• Mahjong, a cherished tradition in Hong Kong, has a rich heritage of hand-carved tiles crafted by skilled artisans, with Biu Kee Mahjong being a notable shop that continues to preserve this cultural legacy through its unwavering commitment to craftsmanship.

  • Mahjong, a game deeply ingrained in the cultural fabric of Hong Kong, holds a rich heritage that extends beyond its mere gameplay. The artistry of hand-carved mahjong tiles, crafted from atom rubber plastic boards, embodies the essence of this cherished tradition. From the bustling streets of Wellington Street in Central to the vibrant enclaves of Yau Ma Tei and Canton Road, carving masters once congregated, honing their skills and creating exquisite mahjong sets. Each master painstakingly carved one to two sets of mahjong tiles a day, utilizing a meticulous process that involved cutting, polishing, carving, and coloring. Apprentices embarked on a journey of learning, starting with simple patterns and gradually advancing to intricate designs. It took months of practice to master the delicate techniques of stroke placement, corner turning, and the perfect application of force. However, the advent of technology in the 1980s brought forth mechanization, leading to the decline of hand-carved mahjong tiles. Yet, in 2014, these works of art were officially recognized as Hong Kong's intangible cultural heritage, a testament to their enduring significance. Today, a handful of dedicated craftsmen, like Master Cheung of Biu Kee Mahjong (標記麻雀), continue to preserve this heritage, crafting each mahjong tile with unwavering skill and passion. Their commitment ensures that the legacy of hand-carved mahjong remains alive, passing down from generation to generation, a testament to the rich cultural tapestry of Hong Kong.

Biu Kee Mahjong (標記麻雀) holds a special significance in its name, paying homage to Master Cheung’s father, who is now the third-generation proprietor of the establishment. With a rich history spanning almost six decades, this beloved shop has become an iconic presence on Guangdong Road.

This year, it made a significant move across the street from the Temple Street Archway, marking a new chapter in its legacy. Despite the passage of time, Biu Kee Mahjong (標 記麻雀) continues to captivate both locals and visitors alike with its humble yet striking presence, illuminated by bright white lights that distinguish it from neighboring establishments.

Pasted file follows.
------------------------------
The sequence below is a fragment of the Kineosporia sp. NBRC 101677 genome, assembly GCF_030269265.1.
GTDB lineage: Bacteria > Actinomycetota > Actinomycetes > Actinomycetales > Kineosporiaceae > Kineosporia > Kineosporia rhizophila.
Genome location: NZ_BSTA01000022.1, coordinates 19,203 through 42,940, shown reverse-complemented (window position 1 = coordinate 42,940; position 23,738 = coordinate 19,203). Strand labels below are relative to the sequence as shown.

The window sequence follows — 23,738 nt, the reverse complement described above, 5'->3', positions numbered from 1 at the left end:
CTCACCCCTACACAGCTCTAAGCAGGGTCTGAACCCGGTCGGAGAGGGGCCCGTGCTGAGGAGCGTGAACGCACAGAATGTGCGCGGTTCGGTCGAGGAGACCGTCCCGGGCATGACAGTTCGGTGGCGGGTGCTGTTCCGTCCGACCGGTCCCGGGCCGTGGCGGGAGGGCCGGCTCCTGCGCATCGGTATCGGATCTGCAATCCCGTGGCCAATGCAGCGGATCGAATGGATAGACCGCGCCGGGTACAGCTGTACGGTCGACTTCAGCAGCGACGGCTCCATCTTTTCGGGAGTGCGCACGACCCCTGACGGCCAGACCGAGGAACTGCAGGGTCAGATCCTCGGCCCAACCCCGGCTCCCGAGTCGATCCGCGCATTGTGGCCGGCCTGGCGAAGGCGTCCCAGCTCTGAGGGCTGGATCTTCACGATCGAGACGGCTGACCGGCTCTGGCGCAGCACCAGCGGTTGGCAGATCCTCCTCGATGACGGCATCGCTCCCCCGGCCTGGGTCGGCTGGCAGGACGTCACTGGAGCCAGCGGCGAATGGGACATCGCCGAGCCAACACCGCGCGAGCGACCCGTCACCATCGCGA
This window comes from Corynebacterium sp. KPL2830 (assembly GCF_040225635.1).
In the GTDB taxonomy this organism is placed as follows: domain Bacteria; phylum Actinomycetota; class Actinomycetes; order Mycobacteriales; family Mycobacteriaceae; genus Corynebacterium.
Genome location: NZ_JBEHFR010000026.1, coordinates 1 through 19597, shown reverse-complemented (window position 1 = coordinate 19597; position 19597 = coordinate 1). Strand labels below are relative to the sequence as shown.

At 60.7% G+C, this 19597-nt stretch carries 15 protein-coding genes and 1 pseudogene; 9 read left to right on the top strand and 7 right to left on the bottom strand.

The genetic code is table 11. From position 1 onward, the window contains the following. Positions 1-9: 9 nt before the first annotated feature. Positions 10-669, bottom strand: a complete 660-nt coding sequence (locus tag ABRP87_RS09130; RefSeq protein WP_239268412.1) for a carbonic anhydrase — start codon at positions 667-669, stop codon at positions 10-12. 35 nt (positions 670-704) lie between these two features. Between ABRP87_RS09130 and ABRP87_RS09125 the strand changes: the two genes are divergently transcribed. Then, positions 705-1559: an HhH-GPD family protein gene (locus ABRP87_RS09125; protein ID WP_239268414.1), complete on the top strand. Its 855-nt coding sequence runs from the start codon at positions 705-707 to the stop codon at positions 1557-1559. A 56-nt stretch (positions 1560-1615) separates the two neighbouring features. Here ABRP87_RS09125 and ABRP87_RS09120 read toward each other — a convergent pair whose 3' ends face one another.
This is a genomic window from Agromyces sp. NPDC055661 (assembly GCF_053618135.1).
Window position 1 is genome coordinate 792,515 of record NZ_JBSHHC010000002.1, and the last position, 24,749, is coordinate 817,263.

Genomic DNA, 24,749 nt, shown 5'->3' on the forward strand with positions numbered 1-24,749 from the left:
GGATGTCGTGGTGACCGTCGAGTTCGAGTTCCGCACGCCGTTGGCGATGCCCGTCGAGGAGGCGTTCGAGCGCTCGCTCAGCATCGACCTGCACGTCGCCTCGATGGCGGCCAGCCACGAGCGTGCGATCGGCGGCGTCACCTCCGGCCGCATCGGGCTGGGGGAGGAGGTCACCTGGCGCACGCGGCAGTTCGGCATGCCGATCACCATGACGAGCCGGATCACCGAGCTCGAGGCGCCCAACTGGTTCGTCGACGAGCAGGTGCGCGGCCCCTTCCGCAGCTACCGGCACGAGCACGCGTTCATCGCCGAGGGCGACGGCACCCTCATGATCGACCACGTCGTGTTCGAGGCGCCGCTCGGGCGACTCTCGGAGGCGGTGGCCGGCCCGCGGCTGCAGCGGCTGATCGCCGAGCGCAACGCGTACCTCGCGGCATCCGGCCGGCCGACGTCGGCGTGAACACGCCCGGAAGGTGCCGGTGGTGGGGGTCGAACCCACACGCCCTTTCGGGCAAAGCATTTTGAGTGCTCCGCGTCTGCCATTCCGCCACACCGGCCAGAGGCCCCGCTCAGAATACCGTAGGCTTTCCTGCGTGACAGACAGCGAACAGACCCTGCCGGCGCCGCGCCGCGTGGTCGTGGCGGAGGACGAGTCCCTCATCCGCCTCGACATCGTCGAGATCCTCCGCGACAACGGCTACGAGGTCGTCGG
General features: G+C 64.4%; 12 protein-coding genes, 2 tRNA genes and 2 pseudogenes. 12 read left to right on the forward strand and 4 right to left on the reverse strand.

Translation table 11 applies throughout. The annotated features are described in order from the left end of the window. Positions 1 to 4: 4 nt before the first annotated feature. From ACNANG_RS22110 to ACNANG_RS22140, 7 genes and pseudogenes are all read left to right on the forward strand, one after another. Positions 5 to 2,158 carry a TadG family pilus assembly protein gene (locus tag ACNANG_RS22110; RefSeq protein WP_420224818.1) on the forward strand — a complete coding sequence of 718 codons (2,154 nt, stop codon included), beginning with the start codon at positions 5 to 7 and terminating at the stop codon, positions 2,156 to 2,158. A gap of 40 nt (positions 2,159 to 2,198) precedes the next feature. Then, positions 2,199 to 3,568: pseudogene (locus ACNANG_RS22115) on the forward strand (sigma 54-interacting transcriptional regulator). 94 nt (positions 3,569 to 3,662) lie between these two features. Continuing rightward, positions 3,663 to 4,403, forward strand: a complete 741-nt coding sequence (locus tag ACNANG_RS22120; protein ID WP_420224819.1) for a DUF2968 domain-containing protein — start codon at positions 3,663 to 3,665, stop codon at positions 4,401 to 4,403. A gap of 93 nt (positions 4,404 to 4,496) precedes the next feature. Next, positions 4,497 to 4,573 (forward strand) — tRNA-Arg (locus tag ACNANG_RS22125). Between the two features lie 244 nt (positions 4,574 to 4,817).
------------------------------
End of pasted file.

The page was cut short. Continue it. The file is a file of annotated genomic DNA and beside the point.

While the craft of mahjong tile making has seen a decline in skilled craftsmen over the years, Master Cheung remains a rare talent within the industry. We had the privilege of visiting Biu Kee Mahjong (標記麻雀) and witnessing the meticulous process of crafting mahjong tiles under his expert guidance.

Master Cheung is seated in front of his glass cabinet, meticulously preparing his tools and organizing the smooth white rectangular plastic cards on a wooden tray. Each style of mahjong requires a specific carving knife, some of which Master Cheung has personally crafted. The process demands utmost concentration, as even a minor error can disrupt the pattern or result in an accidental cut.

Using an electric saw, Master Cheung cuts a plastic material to form the mahjong tiles. While traditional tiles were made from wood, ivory, or bamboo, plastic is now the material of choice. He then applies colophony to bond the bottom surface and carefully polishes the corners. Placing the mahjong tile on a lightbox, he employs a heat-conductive metal plate to soften the carving surface. Master Cheung showcases his artistic touch by expertly carving the character “東,” a text pattern that reflects his unique style. Each master of this craft develops their own distinct font, allowing their individual flair to be recognized.

  • For patterns like the circular pattern “Tong Zi” (筒子), a “Zuan Jia” (鑽架) and “Yuan Gui” (圓規) are used for carving. The central axis of the horizontal axis has cloth straps tied to its ends, which must be kept at a 90-degree angle during use. As the master swings the horizontal axis up and down, the central axis rotates left and right, causing the cloth straps on both ends to move. The blade on the central axis then carves out a regular circle. After the basic shape of the “Suo Zi” (索 子) is completed, concentric circles are carved out using the “Yuan Gui” (圓規).

The colors of mahjong tiles primarily consist of red, blue, and green. After carving the character, Master Cheung applies a layer of talcum powder to remove any excess color beyond the boundaries. He dips a brush in “Tian Na Water” (天拿水) to soften it, and then gently applies paint to the carved mahjong tile. Only one color is applied at a time, and once it dries, another color is added. Finally, a scraper is employed to eliminate any excess paint from the surface of the mahjong tiles.

His unwavering dedication to his craft is unparalleled, spending long hours at the shop from noon until midnight, and sometimes even working into the early hours of the morning. This commitment not only allows him to overcome business challenges but also ensures the preservation of the art of mahjong tile making for future generations.

Date of publication : 29/12/2023
Photography by Joshua Lee, unless stated otherwise